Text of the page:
I’m Still Fucking Here: Radical love, hope and strength in Ms. Major! (2016)

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Julia Readett reviews Major! at the Queer Screen Festival:

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Black lesbian feminist Audre Lorde said, “Each time you love, love as deeply as if it were forever.” Her vision for Black feminism was defined by radical love that is enduring, healing and accommodating of difference and emotion. Black Transwoman activist, Ms. Major Griffin Gracey embodies and lives this vision in all aspects of her life. She is a mother, daughter, grandmother and aunty to so many women in her community because she has dedicated her life to caring for Transwomen of Colour’s safety and wellbeing.

Ms. Major! provides a complex insight into the life of an individual who has dedicated herself to combatting the struggles faced by Transwomen of Colour in the U.S. As it reveals, Transwomen of colour are the most incarcerated and at-risk community in America and throughout the world today. In the words of Ms. Major, Transwomen of colour are the “last bastion of people who you can violate and get away with.” Due to intense social stigma and the culture of violence that surround Black women and trans and gender variant people, Transwomen of Colour are subject to mass-incarceration, police brutality, homelessness, poverty conditions, inaccess to health care and timely health treatment as well as being invisibilised by society and the broader Queer movement. When reflecting on her involvement with Stonewall, Ms. Major discusses the way in which Trans and Gender Variant women of colour such as herself, Marcia Johnston and Sylvia Rivera have been written out of history through a process of white-washing their contributions to Queer struggle.

This documentary celebrates and preserves an essential and ongoing chapter in this struggle. It is an essential documentary tracing the life of a person who has used radical love and care, as well as anger and loss, to support Transwomen of Colour in every aspect of her life. This documentary is essential viewing for all individuals, but especially anyone who considers themselves allies and members of the Queer community. When accepting the namesake of a Queer community centre in New York, Ms. Major says, “If anyone says, ‘I’m here for the GLBT… No no no, motherfucker, T comes first.” Transgender women, and specifically transgender women of colour, face insurmountable stigma and violence and Ms. Major’s life are an essential reminder their needs and safety must be at the forefront of our movement.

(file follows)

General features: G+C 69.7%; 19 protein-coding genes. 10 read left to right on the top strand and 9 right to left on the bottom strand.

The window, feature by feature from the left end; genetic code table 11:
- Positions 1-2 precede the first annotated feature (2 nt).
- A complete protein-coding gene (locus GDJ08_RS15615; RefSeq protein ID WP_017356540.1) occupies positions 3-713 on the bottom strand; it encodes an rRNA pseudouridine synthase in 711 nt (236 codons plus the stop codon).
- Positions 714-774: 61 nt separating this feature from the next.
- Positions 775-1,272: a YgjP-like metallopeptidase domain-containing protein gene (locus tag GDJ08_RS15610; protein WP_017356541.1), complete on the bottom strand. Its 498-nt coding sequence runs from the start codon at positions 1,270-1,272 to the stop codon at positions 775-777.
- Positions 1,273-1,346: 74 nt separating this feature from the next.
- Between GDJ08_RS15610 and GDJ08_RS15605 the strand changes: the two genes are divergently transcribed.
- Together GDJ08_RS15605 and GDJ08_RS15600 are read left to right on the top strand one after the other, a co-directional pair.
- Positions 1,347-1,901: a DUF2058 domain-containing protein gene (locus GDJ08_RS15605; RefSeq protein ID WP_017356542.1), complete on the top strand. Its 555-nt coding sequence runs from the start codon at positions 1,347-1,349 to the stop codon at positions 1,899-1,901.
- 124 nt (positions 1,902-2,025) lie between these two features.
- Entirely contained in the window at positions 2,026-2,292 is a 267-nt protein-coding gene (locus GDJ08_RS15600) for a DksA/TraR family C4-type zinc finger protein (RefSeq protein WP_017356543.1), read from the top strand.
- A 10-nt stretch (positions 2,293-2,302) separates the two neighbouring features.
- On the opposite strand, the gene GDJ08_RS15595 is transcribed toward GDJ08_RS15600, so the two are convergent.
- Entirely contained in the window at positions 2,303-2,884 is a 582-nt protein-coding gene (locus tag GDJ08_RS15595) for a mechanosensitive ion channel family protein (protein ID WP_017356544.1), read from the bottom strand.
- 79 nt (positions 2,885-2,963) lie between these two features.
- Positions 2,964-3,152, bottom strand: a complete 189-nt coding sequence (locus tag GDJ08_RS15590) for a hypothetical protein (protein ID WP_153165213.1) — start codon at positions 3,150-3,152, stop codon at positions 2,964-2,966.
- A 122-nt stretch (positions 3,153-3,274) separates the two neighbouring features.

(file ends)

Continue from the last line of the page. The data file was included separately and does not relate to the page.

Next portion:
Ms. Major asked herself, “What would happen if I used my life as an instrument for social change?”  Her early politicization occurred when she was incarcerated at Sing Sing jail in the 1970s and experience sexual assault, abuse and debasement at the hands of inmates and guards. Her work became informed by the Black movement to dismantle mass-incarceration, which lead to the birth of the organisation, Transgender, Gender Variant Intersex Justice Project, an organisation that reaches out and assists transgender peoples who have been disproportionately incarcerated and denied basic citizen rights. She also worked as a health service provider, taking AIDS tests and support materials to Trans women on the streets of New York, using her humour and loving presence to de-stigmatise HIV AIDS and bring awareness to an issue that devastated the Queer community throughout the 80s and 90s.

However, this movie is not homework or some kind of “Hail Mary” for non-Transwomen of Colour to endure. Ms. Major is an incredibly fun and uplifting documentary to watch because you see what is possible through love, hope and humour.  A pastiche of hand-held camera, phone camera and documentary-style interviews creates an unapologetic and vibrant collection of stories from Transwomen of colour, each as hilarious as they are powerful.

With over 50 Transwomen of Colour reported dead in the two-year making of the film, Ms. Major exposes the way in which this community are violently erased from society for being who they are. Ms. Major’s vision for change is to create a safe space for Transwomen of Colour to be unapologetically who they are, and take power in the strength of living your life in a society who seeks to deny your existence. Wrapped in gorgeous, colourful prints, beautiful wigs and an infectious smile, Ms. Major makes her presence clear. “I’m still fucking here” is the chant of her people. “I’m still fucking here” says Ms. Major as she continues to light the way for justice for transwomen of colour everywhere.

The Queer Screen Festival runs from 20-25th September. For more information see: http://queerscreen.org.au/queer-screen-film-fest-2016/

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